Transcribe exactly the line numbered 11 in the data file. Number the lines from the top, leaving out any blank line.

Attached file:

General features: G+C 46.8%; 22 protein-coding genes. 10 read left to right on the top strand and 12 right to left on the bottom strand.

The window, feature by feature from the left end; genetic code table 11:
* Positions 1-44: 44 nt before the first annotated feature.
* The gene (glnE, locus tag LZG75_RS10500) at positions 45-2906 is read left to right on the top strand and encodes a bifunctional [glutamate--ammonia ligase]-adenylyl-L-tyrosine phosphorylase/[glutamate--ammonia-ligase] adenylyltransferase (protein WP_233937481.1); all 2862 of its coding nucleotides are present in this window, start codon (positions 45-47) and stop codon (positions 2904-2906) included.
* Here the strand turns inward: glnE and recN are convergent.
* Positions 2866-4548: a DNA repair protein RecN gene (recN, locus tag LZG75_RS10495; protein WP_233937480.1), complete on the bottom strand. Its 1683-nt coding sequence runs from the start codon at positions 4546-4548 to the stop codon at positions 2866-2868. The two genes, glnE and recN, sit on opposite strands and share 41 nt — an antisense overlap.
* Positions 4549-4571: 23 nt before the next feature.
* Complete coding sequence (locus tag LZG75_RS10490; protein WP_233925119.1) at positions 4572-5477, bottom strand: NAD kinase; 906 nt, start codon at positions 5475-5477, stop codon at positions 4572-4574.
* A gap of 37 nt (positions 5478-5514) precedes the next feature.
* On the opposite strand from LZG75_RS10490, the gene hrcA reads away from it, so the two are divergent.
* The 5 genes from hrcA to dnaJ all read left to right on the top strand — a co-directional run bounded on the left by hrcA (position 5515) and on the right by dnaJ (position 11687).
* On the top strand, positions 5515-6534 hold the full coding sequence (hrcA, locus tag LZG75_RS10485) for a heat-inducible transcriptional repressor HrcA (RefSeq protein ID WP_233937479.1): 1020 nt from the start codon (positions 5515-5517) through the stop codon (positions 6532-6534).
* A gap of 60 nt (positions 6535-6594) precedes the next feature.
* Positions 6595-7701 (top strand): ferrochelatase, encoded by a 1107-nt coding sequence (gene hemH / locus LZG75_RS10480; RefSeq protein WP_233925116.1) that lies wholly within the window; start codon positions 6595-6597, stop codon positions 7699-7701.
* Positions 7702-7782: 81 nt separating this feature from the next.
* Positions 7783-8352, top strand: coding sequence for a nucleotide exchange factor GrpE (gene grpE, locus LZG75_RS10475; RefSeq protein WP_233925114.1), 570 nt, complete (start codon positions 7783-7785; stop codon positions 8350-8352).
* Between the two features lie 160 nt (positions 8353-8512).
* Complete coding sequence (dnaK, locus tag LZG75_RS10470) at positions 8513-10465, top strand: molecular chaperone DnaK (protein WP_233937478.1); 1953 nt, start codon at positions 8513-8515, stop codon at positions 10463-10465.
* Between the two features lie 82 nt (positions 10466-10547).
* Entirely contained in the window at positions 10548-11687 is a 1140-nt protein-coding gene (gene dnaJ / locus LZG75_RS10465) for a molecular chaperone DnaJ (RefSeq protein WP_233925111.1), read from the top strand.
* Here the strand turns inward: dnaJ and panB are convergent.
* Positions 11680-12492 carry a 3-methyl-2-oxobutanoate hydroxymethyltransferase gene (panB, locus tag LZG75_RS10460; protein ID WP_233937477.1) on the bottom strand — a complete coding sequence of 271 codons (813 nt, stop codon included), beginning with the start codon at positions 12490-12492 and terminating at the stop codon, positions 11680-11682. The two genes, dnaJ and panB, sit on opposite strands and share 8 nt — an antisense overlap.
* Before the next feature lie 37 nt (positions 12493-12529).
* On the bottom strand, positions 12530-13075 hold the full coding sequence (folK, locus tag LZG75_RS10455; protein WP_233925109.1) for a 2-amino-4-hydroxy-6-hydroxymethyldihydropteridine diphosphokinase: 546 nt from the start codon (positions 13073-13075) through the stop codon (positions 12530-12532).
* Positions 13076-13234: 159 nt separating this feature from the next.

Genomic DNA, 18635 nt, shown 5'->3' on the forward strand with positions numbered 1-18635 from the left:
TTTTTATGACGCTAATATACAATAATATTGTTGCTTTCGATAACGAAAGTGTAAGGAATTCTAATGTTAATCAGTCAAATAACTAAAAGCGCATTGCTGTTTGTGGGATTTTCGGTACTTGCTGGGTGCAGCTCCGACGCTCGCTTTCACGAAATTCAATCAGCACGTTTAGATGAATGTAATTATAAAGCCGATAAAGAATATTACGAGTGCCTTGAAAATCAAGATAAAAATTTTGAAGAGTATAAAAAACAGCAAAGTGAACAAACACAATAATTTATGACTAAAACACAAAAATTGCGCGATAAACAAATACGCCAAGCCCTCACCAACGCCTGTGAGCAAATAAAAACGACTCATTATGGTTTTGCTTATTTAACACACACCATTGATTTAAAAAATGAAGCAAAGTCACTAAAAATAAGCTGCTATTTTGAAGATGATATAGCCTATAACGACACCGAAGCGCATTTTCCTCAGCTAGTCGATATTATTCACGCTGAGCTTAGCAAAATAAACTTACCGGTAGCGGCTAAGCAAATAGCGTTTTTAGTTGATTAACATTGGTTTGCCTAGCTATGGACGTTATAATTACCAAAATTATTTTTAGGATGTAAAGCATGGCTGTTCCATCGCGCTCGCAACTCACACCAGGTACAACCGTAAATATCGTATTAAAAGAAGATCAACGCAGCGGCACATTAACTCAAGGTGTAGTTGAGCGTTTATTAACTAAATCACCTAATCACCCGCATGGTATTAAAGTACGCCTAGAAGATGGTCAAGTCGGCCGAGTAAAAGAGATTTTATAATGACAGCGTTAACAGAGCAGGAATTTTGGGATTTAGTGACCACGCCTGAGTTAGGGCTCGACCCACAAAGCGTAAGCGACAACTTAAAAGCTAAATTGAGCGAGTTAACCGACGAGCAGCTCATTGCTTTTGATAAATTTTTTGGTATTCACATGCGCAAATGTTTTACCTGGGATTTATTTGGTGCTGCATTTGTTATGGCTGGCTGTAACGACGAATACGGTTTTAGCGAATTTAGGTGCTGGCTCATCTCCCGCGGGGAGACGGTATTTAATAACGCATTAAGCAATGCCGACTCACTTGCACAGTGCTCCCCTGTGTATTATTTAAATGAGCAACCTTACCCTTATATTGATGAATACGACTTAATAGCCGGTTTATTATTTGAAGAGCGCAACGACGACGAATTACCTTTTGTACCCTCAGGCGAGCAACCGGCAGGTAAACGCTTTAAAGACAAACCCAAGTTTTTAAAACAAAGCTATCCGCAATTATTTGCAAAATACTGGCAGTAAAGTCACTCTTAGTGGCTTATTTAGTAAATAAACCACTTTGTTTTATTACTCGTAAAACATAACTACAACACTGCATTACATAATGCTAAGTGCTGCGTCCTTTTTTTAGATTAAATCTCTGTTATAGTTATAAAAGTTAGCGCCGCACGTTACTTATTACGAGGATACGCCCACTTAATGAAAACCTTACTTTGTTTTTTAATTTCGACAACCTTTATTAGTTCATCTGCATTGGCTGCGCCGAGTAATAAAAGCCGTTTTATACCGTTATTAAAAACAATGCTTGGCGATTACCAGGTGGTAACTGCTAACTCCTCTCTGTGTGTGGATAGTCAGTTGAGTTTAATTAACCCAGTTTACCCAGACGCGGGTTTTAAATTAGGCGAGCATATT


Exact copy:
* The 5 genes from hrcA to dnaJ all read left to right on the top strand — a co-directional run bounded on the left by hrcA (position 5515) and on the right by dnaJ (position 11687).